Them 54's are cool old rifles. Friend of mine had one with the real slim forend on it that I made a custom tip for, and a new grip cap, then freshed-out the checkering. He left the irons on it, but also put a folding rear leaf on, and installed a Lyman aperture sight on the back of the receiver. Even with the 24" barrel, it made a DANDY brush gun! The thing gobbled up 220 Hornady's like a hog at the trough, and shot them into little bug-hole groups.
    Enjoy!

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    Moderator kingfisherktn's Avatar
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    Thanx, rep on its way.

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    Supporting Member Amigo Will's Avatar
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    Looks like it might of had a peep mounted on it at one time

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    Moderator kingfisherktn's Avatar
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    No peep, just a flip-up.

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    Thanks for the tid-bit on the 54's not being drilled and tapped. I have a 30 WCF with a peep on it, after market stock, and it has been drilled and tapped for scope use, but the holes have screws in them...I thought it came from the factory drilled. It makes no difference to me, but wouldn't want to tell tales about the extra holes.

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    Quote Originally Posted by Darreld Walton View Post
    may NOT be your best choice, and I'll explain why. If you've had a chance to see an original 54, you'll no doubt note that they weren't drilled and tapped for a scope...the stock is meant to be used with irons, and when scopes were mounted, even the lowest of them made you almost take your face off the comb to sight through it. A good stout load in an '06 chambered 54 will pound you if you're looking through a scope!!!
    See if you can find a Model 70 stock, and do the minor inletting for the unique features of the bottom of the 54. In reality, there's not much, and it's minor. The Model 54, to remove the bolt, you pull the trigger all the way back, just like a .22 bolt gun. The Model 70 is set up with the angled bolt stop. Also, the 54 has a one-piece trigger guard/floorplate like the 721/722 Remingtons. The Model 70 bottom metal pieces go right on a 54, and give you a swinging floorplate with release, and the classic lines of the 70's trigger guard. Seems like there's a couple minor differences in barrel contour and the trigger, like it's not adjustable like the Model 70, and the top of the receiver is cut for charger clips, ala M1903 Springfield 5--rounders.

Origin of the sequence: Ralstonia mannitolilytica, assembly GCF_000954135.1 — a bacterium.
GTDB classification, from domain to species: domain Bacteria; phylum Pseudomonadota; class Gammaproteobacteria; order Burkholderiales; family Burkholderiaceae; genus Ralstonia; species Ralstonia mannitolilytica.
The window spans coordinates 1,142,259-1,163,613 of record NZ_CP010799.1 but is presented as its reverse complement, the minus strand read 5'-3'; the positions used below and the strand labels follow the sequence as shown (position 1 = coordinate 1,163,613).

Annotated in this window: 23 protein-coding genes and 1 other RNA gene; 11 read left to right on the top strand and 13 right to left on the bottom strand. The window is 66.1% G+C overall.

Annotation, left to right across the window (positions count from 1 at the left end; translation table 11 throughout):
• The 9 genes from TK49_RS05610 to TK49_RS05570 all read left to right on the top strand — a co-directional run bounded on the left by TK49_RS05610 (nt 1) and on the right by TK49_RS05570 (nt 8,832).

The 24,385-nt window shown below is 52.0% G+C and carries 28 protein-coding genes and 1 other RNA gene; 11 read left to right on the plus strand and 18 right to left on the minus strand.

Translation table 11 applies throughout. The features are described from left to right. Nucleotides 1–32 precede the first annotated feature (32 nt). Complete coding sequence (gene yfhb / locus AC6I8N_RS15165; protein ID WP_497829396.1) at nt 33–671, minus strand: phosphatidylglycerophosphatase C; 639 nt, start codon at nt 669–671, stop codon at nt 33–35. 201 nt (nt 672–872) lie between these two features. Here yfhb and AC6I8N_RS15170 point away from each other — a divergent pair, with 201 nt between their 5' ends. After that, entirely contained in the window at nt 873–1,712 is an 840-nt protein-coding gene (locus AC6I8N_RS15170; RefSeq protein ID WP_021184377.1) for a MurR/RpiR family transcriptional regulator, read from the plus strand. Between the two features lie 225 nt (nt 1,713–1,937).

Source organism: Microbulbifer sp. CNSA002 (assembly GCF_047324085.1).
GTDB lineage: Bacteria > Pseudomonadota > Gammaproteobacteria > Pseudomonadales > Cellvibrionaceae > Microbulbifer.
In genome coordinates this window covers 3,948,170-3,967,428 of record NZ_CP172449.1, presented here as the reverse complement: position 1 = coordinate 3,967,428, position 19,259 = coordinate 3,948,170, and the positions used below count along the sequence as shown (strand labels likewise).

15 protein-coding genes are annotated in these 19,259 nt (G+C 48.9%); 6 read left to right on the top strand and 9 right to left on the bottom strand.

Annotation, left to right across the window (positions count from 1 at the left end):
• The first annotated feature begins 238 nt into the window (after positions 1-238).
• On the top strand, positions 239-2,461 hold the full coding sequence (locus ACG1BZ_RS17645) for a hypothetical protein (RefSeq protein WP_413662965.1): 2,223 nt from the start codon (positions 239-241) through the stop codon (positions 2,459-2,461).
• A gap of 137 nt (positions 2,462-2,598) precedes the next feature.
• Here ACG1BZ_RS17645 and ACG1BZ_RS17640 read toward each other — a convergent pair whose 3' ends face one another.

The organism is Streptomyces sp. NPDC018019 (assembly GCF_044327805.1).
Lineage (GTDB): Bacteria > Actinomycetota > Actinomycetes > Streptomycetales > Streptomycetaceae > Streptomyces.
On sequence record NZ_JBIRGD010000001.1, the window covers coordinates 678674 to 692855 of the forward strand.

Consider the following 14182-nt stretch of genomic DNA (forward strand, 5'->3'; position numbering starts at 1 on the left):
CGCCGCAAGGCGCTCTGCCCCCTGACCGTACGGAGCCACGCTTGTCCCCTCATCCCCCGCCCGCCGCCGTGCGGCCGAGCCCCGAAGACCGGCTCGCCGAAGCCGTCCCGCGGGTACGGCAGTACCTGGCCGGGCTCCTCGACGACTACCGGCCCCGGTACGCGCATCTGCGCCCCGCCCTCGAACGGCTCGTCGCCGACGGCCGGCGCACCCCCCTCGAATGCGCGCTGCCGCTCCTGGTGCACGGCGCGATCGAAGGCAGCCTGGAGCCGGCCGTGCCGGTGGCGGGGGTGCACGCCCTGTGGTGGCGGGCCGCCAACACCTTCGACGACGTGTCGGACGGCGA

I've seen 54's altered to take the Model 70 bolt sleeve/firing pin assembly so that you get the side-swing safety. You can't find a 'low swing' safety for the 54 like you can for a 98 or a Springfield.
    Enjoy that rifle!
    Oh, yeah, go to Church, and afterwards, take the seller a bag o' donuts or sumthin' and thank him!!!! Got six good numbers for the Power Ball tonight???
    DW,

    If I may offer discourse to your knowledgable response. Later model M54's were drilled and tapped, I have owned a few that were. Two screws up front and one in the back. I believe this was post 1932 but likely could have been special ordered even then. Redfield made a nice one piece base for the 54, still have one in the red and white box.

    Also I've owned one model 54 that was fitted with a M70 bolt with late model safety, and an M70 trigger. The bottom metal from the M70 won't fit the M54 receiver without drilling in the front flat of the receiver to accept the front bedding screw. The M54's plow shear bottom is screwed into the bottom of the lug, one of it's ailments, so I'm told.


    I really like the old 54, Winchesters first bolt rifle, I think it was made from 1925 til 1936. Mostly I've owned the 1935,1936 vintage guns but have bought and sold a few of the older rifles. I once had one in 7.65 Mauser and have seen one in 9.5 Mauser. They are stocked for the sights and have a lot of drop but I've seen them restocked with less drop for scope use. My 1936 vintage gun was M70ized, as above, and originally a 30 Gov't model of 1906 but had been reworked, I presume the model 70 bolt,trigger and restocked with a beautiful piece of walnut. It was then rebored and rifled to 338 and made into a 338-06. This work was probably done about 1960 ish. After that fine smithing job, it was then rechambered to an AI and not done well, leaving excess headspace, the barrel was not set back. I found this problem after I bought it but made brass from 280 Rem and it then worked fine. It had a Redfield mount with a rear flip up peep on the base.

    I tried to fit M70 bottom metal to it and found that front bedding screw hole in the wrong place.
    That was the receiver change going to the M70, then of course the bolt, trigger, safety and bolt stop/release. I do think an M70 stock could be made to fit the 54 but would take inletting for the bottom metal. If we redrilled the front bedding screw hole, the stock and bottom metal could be fitted easily, I think.
    Is there nothing so sacred on this earth that you aren't willing to kill or die for?



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    Moderator kingfisherktn's Avatar